Big Bo Keefe's medal-winning 76 led the way as the Harvard golf team gained an eight-stroke victory in the Greater Boston Intercollegiate Tournament at the Concord Country Club yesterday.
The scores weren't very impressive, but Crimson men finished high in the individual standings. Bob Sinclair, one of the first men off the course, fired a 77 77 for second place. And Bruce Lo Pucki made a fine comeback after a weak start to tie for third.
The win was Harvard's first since 1964. Last year the Crimson placed a disappointing third with a horrendous average of 87 strokes per player. Boston College, last year's winner, finished fourth yesterday, 17 shots behind.
Only the lowest scores of the seven men on each squad count in the team competition. Sophomores Paul Oldfield (82) and Tom Wynne (83) rounded out Harvard's scoring for a 396 total. Roger Wales (85) and captain Brian McGuinn (87) finished out of the money.
Northeastern placed second at 403. Peter Baranowski turned in an incredible 45, 34--79, and another Husky, Dave LeMaistre shot 78. Tufts was third with 405, B.C. fourth (411), M.I.T. fifth (419), and B.U. sixth (433). Brandeis did not field a full team. They're on vacation.
Concord is a short (6343 yards) but heavily wooded course. Nearly everyone in the 44-man field was playing the layout at first sight, and that could account for the high scoring.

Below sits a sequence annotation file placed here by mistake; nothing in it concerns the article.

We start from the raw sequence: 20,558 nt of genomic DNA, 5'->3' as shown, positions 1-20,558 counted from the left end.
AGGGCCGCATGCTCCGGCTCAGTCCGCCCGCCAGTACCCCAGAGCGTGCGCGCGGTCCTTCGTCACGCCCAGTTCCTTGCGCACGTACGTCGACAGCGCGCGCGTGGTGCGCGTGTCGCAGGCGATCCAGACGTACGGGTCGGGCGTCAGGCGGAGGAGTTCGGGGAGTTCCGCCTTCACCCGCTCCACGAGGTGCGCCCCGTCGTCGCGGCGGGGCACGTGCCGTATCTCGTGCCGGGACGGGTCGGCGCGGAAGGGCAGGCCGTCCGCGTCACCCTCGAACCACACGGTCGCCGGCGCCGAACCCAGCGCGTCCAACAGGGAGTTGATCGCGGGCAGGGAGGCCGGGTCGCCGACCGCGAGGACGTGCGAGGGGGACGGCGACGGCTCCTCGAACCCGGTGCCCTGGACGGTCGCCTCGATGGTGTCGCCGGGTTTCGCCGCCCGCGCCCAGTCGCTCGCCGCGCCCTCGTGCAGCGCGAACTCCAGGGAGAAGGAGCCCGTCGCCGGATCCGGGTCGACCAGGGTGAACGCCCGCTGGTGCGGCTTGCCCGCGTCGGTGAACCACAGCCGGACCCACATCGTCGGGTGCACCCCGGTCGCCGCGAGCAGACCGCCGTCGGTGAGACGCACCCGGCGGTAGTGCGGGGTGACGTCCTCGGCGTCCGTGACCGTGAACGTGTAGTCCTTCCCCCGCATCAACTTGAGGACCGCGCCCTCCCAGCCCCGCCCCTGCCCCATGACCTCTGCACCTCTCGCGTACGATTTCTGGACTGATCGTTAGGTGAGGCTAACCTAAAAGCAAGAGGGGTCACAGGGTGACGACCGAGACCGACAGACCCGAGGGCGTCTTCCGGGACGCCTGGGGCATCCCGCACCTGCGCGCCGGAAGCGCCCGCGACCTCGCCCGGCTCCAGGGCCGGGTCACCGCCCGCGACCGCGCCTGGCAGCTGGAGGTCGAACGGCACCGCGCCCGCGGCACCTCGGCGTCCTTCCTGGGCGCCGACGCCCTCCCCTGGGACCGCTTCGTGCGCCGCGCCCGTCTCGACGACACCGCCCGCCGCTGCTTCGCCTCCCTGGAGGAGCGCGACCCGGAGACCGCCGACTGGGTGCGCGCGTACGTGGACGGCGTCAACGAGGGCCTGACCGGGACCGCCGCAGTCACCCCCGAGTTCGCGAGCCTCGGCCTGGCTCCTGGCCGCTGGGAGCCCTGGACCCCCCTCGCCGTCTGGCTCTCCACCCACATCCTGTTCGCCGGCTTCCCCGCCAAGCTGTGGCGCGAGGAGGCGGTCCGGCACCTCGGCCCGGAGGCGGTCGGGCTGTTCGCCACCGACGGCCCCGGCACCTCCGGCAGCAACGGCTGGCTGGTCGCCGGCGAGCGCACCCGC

It couldn't be blamed on the weather. It was warm with hardly a breeze blowing. Still, only three other men besides the Crimson leaders broke 80. Par is 71.
Keefe, who just took up the game a few years ago, started his round slowly, then caught fire.
He started on the tenth hole where he knocked his second shot into the woods and ended up with a double-bogey. He played the next five holes one-over and then let loose.
Keefe played 16, 17, 18, and 1 in four under par. On the 16th, a short 435-yard par five, he walloped a long drive, knocked a five-iron onto the green and rimmed his eagle try from 20 feet.
He birdied the next hole, a 492-yard par five, by dropping a short putt after a fine wedge shot. He made a routine par on the wide-open 18th and then moved on to the first.
At the first, another short 468-yard par five, the husky junior mashed a drive nearly 300 yards, then plucked a five-iron up near the green. Keefe calmly knocked a wedge into the cup for an eagle to put him one shot under par through ten holes.
But the next four holes were ruin. He missed a three-footer to bogey the second, lost a ball in the woods for a triple-bogey seven at the third, and then bogeyed the next two. The rest were routine pars, but that six-over-par stretch wrecked what could have been an excellent round.
Bob Sinclair was doing well at the halfway point, too. He was even par after ten holes, with two birdies and two bogeys. But the senior's short game, which is what he relies on, began to deteriorate, and he finished bogey, double-bogey for a six-over 77.
The win was a big one for Harvard as the Crimson continued to do well in matches where it did poorly last year. Harvard's dual meet record is 8-2 with the important part of the schedule coming up.
Yesterday's victory indicates that there is hope for a high finish in the Easterns this weekend and a chance to end Yale's Ivy supramacy in the big one here on May 10.